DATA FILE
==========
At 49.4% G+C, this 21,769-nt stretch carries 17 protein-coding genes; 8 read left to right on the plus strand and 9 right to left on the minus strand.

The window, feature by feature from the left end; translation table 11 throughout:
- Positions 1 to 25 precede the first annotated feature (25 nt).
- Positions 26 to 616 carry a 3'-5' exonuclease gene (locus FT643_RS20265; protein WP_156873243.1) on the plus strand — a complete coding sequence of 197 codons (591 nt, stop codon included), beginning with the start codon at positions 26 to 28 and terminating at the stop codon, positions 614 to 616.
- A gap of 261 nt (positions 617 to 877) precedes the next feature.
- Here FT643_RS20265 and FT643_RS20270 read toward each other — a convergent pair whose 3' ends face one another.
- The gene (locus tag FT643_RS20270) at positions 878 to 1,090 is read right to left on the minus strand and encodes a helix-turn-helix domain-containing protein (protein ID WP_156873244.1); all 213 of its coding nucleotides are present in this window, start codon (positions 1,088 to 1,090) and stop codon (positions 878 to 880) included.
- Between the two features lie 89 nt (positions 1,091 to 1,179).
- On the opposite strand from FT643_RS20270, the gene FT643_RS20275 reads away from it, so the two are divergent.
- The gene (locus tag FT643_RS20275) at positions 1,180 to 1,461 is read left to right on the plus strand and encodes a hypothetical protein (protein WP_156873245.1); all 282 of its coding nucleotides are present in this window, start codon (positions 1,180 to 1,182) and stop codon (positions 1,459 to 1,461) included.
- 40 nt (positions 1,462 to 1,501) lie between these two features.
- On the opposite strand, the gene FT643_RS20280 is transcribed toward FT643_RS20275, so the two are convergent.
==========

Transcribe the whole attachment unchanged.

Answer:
At 49.4% G+C, this 21,769-nt stretch carries 17 protein-coding genes; 8 read left to right on the plus strand and 9 right to left on the minus strand.

The window, feature by feature from the left end; translation table 11 throughout:
- Positions 1 to 25 precede the first annotated feature (25 nt).
- Positions 26 to 616 carry a 3'-5' exonuclease gene (locus FT643_RS20265; protein WP_156873243.1) on the plus strand — a complete coding sequence of 197 codons (591 nt, stop codon included), beginning with the start codon at positions 26 to 28 and terminating at the stop codon, positions 614 to 616.
- A gap of 261 nt (positions 617 to 877) precedes the next feature.
- Here FT643_RS20265 and FT643_RS20270 read toward each other — a convergent pair whose 3' ends face one another.
- The gene (locus tag FT643_RS20270) at positions 878 to 1,090 is read right to left on the minus strand and encodes a helix-turn-helix domain-containing protein (protein ID WP_156873244.1); all 213 of its coding nucleotides are present in this window, start codon (positions 1,088 to 1,090) and stop codon (positions 878 to 880) included.
- Between the two features lie 89 nt (positions 1,091 to 1,179).
- On the opposite strand from FT643_RS20270, the gene FT643_RS20275 reads away from it, so the two are divergent.
- The gene (locus tag FT643_RS20275) at positions 1,180 to 1,461 is read left to right on the plus strand and encodes a hypothetical protein (protein WP_156873245.1); all 282 of its coding nucleotides are present in this window, start codon (positions 1,180 to 1,182) and stop codon (positions 1,459 to 1,461) included.
- 40 nt (positions 1,462 to 1,501) lie between these two features.
- On the opposite strand, the gene FT643_RS20280 is transcribed toward FT643_RS20275, so the two are convergent.